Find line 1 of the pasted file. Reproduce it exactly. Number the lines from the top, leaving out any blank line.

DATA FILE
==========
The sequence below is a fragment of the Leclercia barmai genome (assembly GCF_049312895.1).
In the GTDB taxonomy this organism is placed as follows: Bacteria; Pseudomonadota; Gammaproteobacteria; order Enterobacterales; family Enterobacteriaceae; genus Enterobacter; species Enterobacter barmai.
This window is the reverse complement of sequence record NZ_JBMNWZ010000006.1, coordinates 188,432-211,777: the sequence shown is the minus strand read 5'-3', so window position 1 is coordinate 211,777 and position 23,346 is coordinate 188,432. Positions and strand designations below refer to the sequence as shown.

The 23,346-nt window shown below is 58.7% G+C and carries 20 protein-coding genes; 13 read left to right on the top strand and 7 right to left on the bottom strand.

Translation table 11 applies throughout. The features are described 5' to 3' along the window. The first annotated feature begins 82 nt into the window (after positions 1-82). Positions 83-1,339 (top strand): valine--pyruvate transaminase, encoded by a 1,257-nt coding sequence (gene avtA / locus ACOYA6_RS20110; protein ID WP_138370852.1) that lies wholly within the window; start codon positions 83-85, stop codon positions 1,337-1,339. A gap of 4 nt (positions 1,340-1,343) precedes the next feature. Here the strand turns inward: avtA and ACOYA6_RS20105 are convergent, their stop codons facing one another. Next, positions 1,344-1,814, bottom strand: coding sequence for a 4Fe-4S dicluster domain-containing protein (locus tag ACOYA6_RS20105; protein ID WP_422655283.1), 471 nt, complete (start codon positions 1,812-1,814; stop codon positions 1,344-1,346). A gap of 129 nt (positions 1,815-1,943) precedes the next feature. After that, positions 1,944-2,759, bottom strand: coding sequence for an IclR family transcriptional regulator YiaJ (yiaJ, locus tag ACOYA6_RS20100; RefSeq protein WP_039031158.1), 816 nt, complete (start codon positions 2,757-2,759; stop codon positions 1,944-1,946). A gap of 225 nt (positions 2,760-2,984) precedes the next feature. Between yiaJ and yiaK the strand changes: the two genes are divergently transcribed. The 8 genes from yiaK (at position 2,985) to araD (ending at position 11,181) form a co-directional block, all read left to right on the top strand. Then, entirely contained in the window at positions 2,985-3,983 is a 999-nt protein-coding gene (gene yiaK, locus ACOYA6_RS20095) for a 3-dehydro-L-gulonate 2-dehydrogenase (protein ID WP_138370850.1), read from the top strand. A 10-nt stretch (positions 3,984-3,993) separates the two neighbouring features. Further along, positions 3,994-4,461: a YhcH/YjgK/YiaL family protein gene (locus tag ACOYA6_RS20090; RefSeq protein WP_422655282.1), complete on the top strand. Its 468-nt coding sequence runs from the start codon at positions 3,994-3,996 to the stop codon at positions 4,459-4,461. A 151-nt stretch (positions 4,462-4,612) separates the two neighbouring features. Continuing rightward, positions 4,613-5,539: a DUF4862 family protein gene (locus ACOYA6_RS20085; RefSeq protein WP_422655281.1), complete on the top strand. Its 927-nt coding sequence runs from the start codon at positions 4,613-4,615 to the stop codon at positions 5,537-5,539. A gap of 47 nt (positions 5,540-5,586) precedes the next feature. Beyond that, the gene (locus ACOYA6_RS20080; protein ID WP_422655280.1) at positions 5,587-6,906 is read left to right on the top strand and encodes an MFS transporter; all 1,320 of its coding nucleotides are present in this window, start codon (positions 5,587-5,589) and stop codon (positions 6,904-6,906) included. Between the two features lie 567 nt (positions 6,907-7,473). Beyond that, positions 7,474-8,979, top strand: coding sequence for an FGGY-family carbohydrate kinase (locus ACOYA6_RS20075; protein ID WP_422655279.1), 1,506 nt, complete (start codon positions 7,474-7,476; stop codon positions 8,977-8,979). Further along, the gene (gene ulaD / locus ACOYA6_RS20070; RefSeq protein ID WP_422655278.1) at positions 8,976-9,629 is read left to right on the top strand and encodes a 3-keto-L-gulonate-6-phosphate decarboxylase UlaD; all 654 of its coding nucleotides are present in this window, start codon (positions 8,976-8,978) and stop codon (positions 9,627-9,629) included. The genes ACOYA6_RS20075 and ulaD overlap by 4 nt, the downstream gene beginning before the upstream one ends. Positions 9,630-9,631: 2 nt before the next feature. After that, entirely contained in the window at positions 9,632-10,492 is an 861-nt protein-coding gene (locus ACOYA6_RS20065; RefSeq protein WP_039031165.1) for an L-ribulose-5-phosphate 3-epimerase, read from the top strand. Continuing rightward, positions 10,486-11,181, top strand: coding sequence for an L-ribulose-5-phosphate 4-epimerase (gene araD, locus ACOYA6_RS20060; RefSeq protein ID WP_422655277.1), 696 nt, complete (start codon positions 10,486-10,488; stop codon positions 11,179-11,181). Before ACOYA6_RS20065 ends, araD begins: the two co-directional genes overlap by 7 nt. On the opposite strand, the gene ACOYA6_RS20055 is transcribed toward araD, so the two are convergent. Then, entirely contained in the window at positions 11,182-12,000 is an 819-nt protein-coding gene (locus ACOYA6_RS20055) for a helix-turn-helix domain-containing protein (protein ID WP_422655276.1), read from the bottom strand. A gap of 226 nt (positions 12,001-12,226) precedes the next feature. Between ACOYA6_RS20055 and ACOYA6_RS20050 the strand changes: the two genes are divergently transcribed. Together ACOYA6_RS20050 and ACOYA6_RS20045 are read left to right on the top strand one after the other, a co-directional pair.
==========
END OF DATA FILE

The sequence below is a fragment of the Leclercia barmai genome (assembly GCF_049312895.1).